Artist’s Point is an iconic “must-photograph” image. It is a glorious waterfall that drops 308ft into the Grand Canyon of Yellowstone.
Hayden and Lamar Valleys have sweeping open plains with huge herds of bison and other animals,
Firehole River was named by early trappers for the rising steam which makes it look like it’s on fire.
And is one of only two places inside the park where you can actually swim!
And Yellowstone Lake, the largest lake above 7,000 feet in North America. Research has found that if one could empty all the water out of Yellowstone Lake, the bottom is similar to what is found on the land: geysers, hot springs, and deep canyons.
We also spent a day driving to Upper Mesa Falls, located about an hour west of Yellowstone. A wooden boardwalk lets you get so close you can feel the mist from the spray!
And another delightful afternoon hiking to Ousel Falls, located in Big Sky.
You can view all of our landscape photos here:
“Animal Jams” are a quintessential part of Yellowstone. The animals in the park roam free, and that means they sometimes use the same roads we drive on.
On any given day, at any given time, in any given place you are likely to encounter stopped traffic. But it’s all part of the park’s experience so you just enjoy it — and try not to get frustrated!
We had been in the Yellowstone area for a month and thus far blessed with unseasonably mild weather: warm days with plenty of blue skies and bright sunshine. But the forecast for the weekend of Oct 22 and into the following week did not look good. We decided to take advantage of what might be our last warm, sunny day and drive down to Grand Teton for some landscape shots.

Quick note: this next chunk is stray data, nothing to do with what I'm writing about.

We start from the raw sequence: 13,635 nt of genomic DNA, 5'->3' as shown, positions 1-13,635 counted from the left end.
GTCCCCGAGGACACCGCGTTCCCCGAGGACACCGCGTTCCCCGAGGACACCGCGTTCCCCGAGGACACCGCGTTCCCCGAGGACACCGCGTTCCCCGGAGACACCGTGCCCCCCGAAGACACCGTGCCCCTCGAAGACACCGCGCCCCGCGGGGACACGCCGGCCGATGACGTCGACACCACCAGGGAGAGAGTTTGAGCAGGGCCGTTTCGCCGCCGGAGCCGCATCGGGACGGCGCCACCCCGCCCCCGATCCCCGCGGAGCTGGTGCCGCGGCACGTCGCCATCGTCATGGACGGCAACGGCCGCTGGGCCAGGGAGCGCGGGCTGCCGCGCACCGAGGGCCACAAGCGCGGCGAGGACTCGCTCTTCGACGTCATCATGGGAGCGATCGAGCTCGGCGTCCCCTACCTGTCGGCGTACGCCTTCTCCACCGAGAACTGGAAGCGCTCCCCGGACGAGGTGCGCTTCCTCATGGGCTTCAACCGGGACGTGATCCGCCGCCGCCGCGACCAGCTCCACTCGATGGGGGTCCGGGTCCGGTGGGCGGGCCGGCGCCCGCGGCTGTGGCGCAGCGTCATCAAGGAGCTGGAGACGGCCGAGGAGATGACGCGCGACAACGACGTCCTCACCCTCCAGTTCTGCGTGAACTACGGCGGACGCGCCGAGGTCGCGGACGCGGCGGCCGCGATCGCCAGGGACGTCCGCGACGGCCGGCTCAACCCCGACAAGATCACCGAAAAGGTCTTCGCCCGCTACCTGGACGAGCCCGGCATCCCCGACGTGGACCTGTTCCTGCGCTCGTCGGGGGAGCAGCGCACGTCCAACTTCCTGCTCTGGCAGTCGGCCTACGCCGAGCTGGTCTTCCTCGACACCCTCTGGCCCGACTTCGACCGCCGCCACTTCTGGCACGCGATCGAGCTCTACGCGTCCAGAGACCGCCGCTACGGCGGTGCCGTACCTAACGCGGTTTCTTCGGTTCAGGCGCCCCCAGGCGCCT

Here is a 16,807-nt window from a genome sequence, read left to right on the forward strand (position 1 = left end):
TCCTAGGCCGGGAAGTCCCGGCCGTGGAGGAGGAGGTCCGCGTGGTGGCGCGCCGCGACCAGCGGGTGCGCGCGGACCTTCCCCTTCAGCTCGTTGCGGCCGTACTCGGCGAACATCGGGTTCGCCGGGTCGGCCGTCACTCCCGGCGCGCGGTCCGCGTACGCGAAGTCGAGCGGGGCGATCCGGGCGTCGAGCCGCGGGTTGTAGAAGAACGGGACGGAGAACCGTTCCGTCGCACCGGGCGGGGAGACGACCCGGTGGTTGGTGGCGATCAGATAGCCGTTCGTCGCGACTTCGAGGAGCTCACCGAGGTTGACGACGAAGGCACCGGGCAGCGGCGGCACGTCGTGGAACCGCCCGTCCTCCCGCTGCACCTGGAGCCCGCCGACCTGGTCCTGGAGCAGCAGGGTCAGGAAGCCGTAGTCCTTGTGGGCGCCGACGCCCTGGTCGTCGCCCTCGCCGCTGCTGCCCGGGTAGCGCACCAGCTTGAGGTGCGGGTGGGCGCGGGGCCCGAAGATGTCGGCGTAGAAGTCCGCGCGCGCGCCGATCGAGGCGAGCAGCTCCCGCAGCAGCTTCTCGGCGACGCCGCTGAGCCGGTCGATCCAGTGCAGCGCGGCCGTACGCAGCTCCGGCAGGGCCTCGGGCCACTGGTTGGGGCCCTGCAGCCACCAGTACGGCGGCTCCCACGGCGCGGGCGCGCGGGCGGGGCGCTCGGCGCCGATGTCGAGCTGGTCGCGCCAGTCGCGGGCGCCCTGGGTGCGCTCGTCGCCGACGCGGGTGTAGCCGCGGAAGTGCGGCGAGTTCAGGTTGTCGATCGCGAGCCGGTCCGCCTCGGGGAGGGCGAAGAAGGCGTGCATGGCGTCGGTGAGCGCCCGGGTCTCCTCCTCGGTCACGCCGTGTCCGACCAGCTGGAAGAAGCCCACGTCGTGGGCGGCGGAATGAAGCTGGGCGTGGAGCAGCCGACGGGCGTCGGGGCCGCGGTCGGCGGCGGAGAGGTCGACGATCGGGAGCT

It’s a long 4-hour drive in good weather so we also booked an overnight at the Cowboy Village in Jackson.
We spent all day Friday in the park, shooting landscapes
And all the wildlife we happened upon. In that one day of driving around, we saw a big male grizzly bear, a very dark gray wolf, a bald eagle, nine different moose (yes!!), a coyote, a ruffed grouse, and a little black bear.
Old Man Winter showed up with a vengeance on Saturday morning.
It took us 7 1/2 hours to get home. Part of that was driving below the speed limit on snowy, mountain roads. But we also sat for an hour in a “snow jam.” Someone had slid off the road and the rangers stopped traffic in both directions while we all waited for the tow truck. When the guilty car finally came by (his “drive of shame”) we saw it was a Range Rover of all things! I guess the guy got overly confident.
In spite of the wild drive home, it was well worth the trip!
Before we left Florida, I had already penciled this episode as “Walk on the Wild Side” for the “Wild West” and “wildlife” connotations. But between the wildly fantastic hydrothermal features of the park,
All the wildly beautiful landscapes,
All the wildlife we saw, and the wild weather our last time driving through the park, our 32 nights in Yellowstone were indeed a Walk on the Wild Side!
If you haven’t gotten enough photos, you can also check out our entire Flickr albums, which include pics not in any of the above categories as well as all of TG’s beautiful panoramas.
Coming next: Westward Ho(ly Cow) Episode 2 “The Grand Splurge”